As people age, they lose bone density and bones become weaker. The National Osteoporosis Foundation estimates that half of women over the age of 50 will break a bone due to osteoporosis. And data shows that after experiencing a fracture due to osteoporosis, people are 86% more likely to have another fracture in the next year.

As Coloradans continue to be more active in their senior years, they need modern resources to support their healthy, active lifestyles. The bone health specialists at Advanced Orthopedic & Sports Medicine Specialists provide bone health evaluations and a variety of treatment options that help patients live full and active lives without the interruption of fractures or osteoporosis.

About Advanced Orthopedics & Sports Medicine Specialists

The premier orthopedic practice for Coloradans who love to be active, Advanced Orthopedics & Sports Medicine Specialists is home to top doctors in their fields of expertise. The team educates, prepares and supports patients from diagnosis through recovery and offers a full continuum of care – from physical therapy to non-surgical options to advanced surgery – for orthopedic injuries and conditions ranging from knees, hips, shoulders, backs, hands and feet. Learn more at advancedortho.org/ or facebook.com/AdvancedOrthoColorado.

Dr. Keith Jacobson, President of ABFAS

Dr. Keith Jacobson Begins Term as President of the American Board of Foot and Ankle Surgery (ABFAS)

Rigorous Certification Standards Remain Top Priority

DENVER – Oct 15, 2019 – Advanced Orthopedics and Sports Medicine Specialists, a division of Orthopedic Centers of Colorado announced that Dr. Keith Jacobson, DPM was elected as president of the American Board of Foot and Ankle Surgery. Dr. Jacobson’s term runs until September of 2020. 

In his role as president, he will advance the mission to protect and improve the health and welfare of the public by the advancement of the art and science of podiatric surgery.

“I’m honored to represent my peers – the best foot and ankle surgeons in the world – as president of ABFAS,” said Dr. Jacobson. “Ensuring that patients can select a qualified foot and ankle surgeon based on the rigorous ABFAS certification is critical to the integrity of our healthcare system, and I’m committed to ensuring that our certification represents the highest possible standard of care.”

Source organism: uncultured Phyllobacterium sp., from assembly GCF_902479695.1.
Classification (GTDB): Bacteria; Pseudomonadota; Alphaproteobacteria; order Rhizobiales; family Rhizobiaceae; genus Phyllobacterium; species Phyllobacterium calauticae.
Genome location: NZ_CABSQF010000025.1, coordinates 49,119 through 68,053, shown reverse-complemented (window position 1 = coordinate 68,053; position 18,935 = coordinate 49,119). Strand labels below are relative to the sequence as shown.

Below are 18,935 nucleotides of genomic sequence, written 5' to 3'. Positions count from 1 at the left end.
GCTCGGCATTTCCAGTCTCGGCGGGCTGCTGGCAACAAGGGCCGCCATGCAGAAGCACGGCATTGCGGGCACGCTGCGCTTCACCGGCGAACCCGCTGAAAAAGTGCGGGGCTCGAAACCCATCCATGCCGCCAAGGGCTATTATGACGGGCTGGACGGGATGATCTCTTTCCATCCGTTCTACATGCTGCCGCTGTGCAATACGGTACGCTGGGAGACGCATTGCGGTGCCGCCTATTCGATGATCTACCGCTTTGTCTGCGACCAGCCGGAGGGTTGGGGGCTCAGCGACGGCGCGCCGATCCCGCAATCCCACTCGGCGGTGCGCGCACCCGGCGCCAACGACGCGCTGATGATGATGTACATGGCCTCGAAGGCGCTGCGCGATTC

ABFAS is the industry standard for qualified foot and ankle surgeons, and the organization works to promote lifelong learning and professional accountability, which are the board’s foundational principles for quality healthcare.

ABFAS certifies qualified foot and reconstructive rearfoot/ankle surgeons. Prior to receiving certification, candidates must become board-qualified in either foot surgery and/or reconstructive rearfoot/ankle surgery. ABFAS continues to review and improve the certification exams and uses a rigorous Case Review process combined with a didactic and computer-based patient simulation examination.


About Advanced Orthopedic & Sports Medicine Specialists

Advanced Orthopedic and Sports Medicine Specialists is widely recognized as the regional leader in comprehensive orthopedic services. The 19 physicians of Advanced Orthopedic and Sports Medicine Specialists have received specialized training in orthopedic surgery and in subspecialty areas within the field of orthopedic medicine. They diagnose and treat even the most complicated orthopedic conditions and are supported by a professional staff of physician assistants, medical assistants, x-ray technicians and administrative personnel at our two offices in Denver and Parker. Learn more at advancedortho.org. Follow us on Facebook, Twitter, Pinterest and Instagram

sports medicine specialists, Dr. Wayne Gersoff

Work Hard, Play Hard: How Sports Medicine specialist Dr. Wayne Gersoff Has Helped Pro and Amateur Athletes Be Active and Stay in the Game

The sports medicine expert’s lifelong love of athletics inspires him to help patients even with severe injuries return to an active life

“People who are active want to stay active,” says Dr. Wayne Gersoff, and he should know. Not only is he a leader in sports medicine who’s helped keep top athletes – professional, collegiate, and high school competitors – in peak playing condition, but he’s also a lifelong athlete himself in multiple outdoor sports.

Dr. Gersoff has been helping Colorado athletes since the 1987, when he set up the first sports medicine program at the University of Colorado Health Sciences Center, while also overseeing the care of all the members of CU’s athletic teams. He went on to become the first team doctor for the Colorado Rockies and served the Major League Baseball team at all home games for eight seasons. He also cared for the Denver Grizzlies minor league hockey team and has served with the Colorado Rapids soccer squad since its launch 16 years ago. Not to mention the US men’s and women’s soccer teams and Denver Public Schools, Grandview and Chapparal high school athletes.

He says he got into sports medicine in part because “I’ve always played sports.” At Yale, where he earned his undergraduate degree and did his residency, he played soccer (his lifelong passion) and had a mentor, Dr. Aversa. It was Dr. Aversa who, recognizing Dr. Gersoff’s love of athletics, recommended that he take up sports medicine. He started when he was still a resident, covering all the various Yale teams’ home games. He followed with a fellowship at the University of Wisconsin under sports medicine pioneer Dr. Clancy.

That led to the opportunity at CU, where the athletes under his care included the 1990 NCAA champion Buffaloes football team. He fondly remembers treating legendary Buffs quarterback Darian Hagan, who tore his patellar tendon at the Orange Bowl. Dr. Gersoff repaired the injury, but there was still uncertainty as to whether Hagan would be able to play again the following season. But he did, and after he scored his first touchdown, Hagan found Dr. Gersoff and gave him a big hug.